Non-typable Haemophilus influenzae (NTHi) and Streptococcus pneumoniae are the main bacterial species involved in triggering AECOPD [2, 3]. The primary risk factor for the development of COPD is cigarette smoke [4, 5]. Expression of a G-protein coupled receptor (GPCR) protein, Platelet-activating factor receptor (PAFr), is significantly up-regulated in the airway epithelium of both the large and small airways in smokers and COPD patients [6, 7].
Adhesion of NTHi and S. pneumoniae to upregulated bronchial epithelial PAFr
In a new publication, we report that attachment of both NTHi and S. pneumoniae to bronchial epithelial cells is enhanced by exposure to cigarette smoke extract . We identified that the increased bacterial adherence correlated with upregulation of expression of PAFr on the surface of the lung epithelial cells . PAFr is known to bind to phosphorylcholine which is a component of the cell wall of the above bacterial species and is a molecular mimic of human platelet-activating factor . While host receptors are often regarded as being available perpetually for bacterial adhesion, it is apparent from our work that NTHi and S. pneumoniae utilise a receptor which is temporally-upregulated in response to a specific external stimulus, in this case, tobacco smoke. We also determined that a PAFr antagonist, WEB-2086 (Apafant), reduced the adhesion of both respiratory bacterial pathogens down to non-cigarette exposure control levels . This highlights the possibility that host surface receptors, that are upregulated in response to cigarette smoke, could be targeted to specifically block chronic infections of the lower respiratory tract by both NTHi and S. pneumoniae.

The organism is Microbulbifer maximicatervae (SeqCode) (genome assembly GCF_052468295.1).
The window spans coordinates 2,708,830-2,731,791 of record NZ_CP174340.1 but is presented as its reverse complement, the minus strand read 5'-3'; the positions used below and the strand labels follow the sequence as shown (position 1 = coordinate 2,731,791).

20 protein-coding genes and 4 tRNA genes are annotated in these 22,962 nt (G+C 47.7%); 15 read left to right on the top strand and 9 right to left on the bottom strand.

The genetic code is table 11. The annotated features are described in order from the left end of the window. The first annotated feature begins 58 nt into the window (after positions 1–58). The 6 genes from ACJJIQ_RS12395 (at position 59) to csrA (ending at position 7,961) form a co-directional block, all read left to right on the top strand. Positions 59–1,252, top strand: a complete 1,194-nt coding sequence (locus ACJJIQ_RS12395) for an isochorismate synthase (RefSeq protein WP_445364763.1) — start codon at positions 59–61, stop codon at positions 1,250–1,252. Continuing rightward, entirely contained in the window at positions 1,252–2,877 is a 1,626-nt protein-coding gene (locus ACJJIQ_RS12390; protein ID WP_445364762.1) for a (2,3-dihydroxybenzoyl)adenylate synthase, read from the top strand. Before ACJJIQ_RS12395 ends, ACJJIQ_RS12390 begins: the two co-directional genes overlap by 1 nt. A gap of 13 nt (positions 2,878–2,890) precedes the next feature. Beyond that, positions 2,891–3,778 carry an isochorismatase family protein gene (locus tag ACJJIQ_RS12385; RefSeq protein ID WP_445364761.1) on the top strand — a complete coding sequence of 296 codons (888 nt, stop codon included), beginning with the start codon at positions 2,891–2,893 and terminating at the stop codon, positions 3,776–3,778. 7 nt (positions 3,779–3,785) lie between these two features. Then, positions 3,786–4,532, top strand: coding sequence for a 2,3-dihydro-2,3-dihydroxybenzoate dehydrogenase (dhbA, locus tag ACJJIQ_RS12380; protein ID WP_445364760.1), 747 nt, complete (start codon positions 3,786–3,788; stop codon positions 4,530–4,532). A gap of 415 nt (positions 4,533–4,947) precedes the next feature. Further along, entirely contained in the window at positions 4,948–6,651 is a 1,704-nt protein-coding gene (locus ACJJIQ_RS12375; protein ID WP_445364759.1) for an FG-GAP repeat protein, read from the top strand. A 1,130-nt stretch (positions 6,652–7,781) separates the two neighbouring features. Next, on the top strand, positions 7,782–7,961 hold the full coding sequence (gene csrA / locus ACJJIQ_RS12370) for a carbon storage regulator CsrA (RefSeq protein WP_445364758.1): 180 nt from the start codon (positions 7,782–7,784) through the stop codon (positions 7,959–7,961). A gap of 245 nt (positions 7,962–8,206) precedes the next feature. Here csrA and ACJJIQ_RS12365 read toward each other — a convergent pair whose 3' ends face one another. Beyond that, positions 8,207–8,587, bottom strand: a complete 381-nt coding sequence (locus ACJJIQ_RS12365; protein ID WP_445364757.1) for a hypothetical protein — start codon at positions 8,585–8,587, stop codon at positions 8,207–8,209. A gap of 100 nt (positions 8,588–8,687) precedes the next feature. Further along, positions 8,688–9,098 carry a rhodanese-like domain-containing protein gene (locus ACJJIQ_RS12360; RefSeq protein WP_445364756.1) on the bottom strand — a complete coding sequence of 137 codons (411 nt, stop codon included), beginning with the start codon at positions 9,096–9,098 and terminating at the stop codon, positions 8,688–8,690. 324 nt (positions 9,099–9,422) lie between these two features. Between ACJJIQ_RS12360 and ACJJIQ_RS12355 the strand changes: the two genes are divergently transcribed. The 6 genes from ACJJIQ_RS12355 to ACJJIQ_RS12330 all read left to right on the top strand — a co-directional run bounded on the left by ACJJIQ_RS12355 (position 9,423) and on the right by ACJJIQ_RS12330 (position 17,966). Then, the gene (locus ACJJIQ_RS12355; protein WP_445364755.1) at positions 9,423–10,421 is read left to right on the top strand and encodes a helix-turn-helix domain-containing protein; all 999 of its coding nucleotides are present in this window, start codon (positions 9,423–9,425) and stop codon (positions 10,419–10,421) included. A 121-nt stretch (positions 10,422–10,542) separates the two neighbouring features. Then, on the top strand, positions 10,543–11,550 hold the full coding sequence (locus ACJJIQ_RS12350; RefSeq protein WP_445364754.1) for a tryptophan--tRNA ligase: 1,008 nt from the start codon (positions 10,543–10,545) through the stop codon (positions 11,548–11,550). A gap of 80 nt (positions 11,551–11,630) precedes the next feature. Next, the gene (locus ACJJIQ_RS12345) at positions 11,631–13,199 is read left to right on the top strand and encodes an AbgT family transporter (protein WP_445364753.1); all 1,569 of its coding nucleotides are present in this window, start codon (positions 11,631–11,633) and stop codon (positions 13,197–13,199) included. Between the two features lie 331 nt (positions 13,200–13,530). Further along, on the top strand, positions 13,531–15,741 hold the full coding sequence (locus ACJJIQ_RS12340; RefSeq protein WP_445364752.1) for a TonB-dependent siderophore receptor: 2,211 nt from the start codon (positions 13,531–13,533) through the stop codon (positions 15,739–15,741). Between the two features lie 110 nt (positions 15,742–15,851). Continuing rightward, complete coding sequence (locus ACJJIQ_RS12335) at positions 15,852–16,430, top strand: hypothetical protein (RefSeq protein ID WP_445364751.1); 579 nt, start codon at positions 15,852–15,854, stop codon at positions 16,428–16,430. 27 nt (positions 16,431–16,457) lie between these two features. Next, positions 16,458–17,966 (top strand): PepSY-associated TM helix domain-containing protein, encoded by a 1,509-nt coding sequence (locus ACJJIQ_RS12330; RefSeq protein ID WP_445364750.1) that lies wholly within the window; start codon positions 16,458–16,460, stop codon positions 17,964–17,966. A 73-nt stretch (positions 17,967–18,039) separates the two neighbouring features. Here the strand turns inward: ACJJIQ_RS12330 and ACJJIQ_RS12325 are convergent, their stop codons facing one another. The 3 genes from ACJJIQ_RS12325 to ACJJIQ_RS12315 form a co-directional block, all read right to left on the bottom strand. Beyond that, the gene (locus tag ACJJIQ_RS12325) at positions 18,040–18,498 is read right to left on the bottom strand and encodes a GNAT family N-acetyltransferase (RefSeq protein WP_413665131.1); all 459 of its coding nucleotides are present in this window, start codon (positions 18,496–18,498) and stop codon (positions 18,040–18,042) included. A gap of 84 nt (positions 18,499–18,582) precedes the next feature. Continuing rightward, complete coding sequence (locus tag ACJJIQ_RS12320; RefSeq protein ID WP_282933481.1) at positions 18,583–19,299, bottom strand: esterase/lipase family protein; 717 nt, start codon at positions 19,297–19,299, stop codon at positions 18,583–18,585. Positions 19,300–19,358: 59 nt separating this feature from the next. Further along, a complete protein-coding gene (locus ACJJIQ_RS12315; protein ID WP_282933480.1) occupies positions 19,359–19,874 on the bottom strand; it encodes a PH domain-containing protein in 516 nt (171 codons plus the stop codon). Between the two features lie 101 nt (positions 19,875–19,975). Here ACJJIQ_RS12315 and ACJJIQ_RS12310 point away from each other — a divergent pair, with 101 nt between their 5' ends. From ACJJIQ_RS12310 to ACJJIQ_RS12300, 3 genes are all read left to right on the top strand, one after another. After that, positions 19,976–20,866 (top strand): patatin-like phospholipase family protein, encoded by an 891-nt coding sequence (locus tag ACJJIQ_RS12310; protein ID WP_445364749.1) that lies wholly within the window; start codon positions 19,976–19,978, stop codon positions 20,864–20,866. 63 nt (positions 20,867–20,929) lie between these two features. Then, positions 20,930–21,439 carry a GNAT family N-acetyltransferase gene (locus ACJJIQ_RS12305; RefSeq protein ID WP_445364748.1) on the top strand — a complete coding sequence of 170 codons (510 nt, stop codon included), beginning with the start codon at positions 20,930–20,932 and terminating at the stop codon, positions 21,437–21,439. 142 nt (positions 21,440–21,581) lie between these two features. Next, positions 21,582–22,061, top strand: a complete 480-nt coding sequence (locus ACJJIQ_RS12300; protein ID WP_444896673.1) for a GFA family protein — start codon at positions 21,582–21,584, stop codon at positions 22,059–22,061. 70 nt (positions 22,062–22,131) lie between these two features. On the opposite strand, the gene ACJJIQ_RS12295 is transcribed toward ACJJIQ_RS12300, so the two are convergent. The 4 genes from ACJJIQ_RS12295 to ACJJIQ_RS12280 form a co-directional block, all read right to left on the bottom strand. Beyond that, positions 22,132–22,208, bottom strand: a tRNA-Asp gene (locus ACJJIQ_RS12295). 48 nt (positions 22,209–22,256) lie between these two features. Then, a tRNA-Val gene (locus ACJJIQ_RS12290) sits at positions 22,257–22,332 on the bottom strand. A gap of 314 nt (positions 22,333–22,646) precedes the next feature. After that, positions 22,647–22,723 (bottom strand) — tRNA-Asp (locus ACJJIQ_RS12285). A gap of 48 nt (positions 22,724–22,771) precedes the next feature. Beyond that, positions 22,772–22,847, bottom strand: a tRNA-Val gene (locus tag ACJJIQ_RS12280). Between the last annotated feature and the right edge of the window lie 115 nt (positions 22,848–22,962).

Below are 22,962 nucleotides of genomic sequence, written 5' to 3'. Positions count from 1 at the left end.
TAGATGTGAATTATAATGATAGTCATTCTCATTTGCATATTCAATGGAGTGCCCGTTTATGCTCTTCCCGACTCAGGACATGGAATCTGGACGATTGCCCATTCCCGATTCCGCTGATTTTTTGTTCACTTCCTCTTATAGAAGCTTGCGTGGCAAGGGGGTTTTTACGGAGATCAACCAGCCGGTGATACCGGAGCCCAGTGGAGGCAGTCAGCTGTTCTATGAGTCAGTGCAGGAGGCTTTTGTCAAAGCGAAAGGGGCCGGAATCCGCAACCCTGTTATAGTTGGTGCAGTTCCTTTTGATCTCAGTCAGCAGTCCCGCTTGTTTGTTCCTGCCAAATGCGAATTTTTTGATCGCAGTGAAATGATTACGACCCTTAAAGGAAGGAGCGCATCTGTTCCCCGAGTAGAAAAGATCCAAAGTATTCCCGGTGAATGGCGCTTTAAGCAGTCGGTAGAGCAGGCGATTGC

Role of PAFr and the effects of PAFr antagonism